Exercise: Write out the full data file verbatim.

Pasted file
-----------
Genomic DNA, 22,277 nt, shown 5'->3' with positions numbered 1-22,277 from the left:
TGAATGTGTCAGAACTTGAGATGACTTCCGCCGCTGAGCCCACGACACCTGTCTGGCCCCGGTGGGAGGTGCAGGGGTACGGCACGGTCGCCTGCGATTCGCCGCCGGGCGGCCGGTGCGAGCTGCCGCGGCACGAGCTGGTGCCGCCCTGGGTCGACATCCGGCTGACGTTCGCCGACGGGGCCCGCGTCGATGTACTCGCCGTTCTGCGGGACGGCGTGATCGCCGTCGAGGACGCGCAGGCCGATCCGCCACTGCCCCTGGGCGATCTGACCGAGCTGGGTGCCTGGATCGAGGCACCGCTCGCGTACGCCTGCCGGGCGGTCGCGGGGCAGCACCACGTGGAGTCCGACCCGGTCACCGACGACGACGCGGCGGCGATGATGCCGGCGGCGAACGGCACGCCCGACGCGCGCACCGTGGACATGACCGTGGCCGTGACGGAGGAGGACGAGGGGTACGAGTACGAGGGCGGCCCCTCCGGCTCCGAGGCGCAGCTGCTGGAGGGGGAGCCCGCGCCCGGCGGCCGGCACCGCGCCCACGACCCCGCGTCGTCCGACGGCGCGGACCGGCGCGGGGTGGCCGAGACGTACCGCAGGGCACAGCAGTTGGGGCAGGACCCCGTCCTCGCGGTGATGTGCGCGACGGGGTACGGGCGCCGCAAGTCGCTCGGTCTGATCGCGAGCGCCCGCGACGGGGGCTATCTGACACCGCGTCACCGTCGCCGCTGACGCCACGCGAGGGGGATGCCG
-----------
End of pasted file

Genomic DNA, 22,277 nt, shown 5'->3' with positions numbered 1-22,277 from the left:
TGAATGTGTCAGAACTTGAGATGACTTCCGCCGCTGAGCCCACGACACCTGTCTGGCCCCGGTGGGAGGTGCAGGGGTACGGCACGGTCGCCTGCGATTCGCCGCCGGGCGGCCGGTGCGAGCTGCCGCGGCACGAGCTGGTGCCGCCCTGGGTCGACATCCGGCTGACGTTCGCCGACGGGGCCCGCGTCGATGTACTCGCCGTTCTGCGGGACGGCGTGATCGCCGTCGAGGACGCGCAGGCCGATCCGCCACTGCCCCTGGGCGATCTGACCGAGCTGGGTGCCTGGATCGAGGCACCGCTCGCGTACGCCTGCCGGGCGGTCGCGGGGCAGCACCACGTGGAGTCCGACCCGGTCACCGACGACGACGCGGCGGCGATGATGCCGGCGGCGAACGGCACGCCCGACGCGCGCACCGTGGACATGACCGTGGCCGTGACGGAGGAGGACGAGGGGTACGAGTACGAGGGCGGCCCCTCCGGCTCCGAGGCGCAGCTGCTGGAGGGGGAGCCCGCGCCCGGCGGCCGGCACCGCGCCCACGACCCCGCGTCGTCCGACGGCGCGGACCGGCGCGGGGTGGCCGAGACGTACCGCAGGGCACAGCAGTTGGGGCAGGACCCCGTCCTCGCGGTGATGTGCGCGACGGGGTACGGGCGCCGCAAGTCGCTCGGTCTGATCGCGAGCGCCCGCGACGGGGGCTATCTGACACCGCGTCACCGTCGCCGCTGACGCCACGCGAGGGGGATGCCG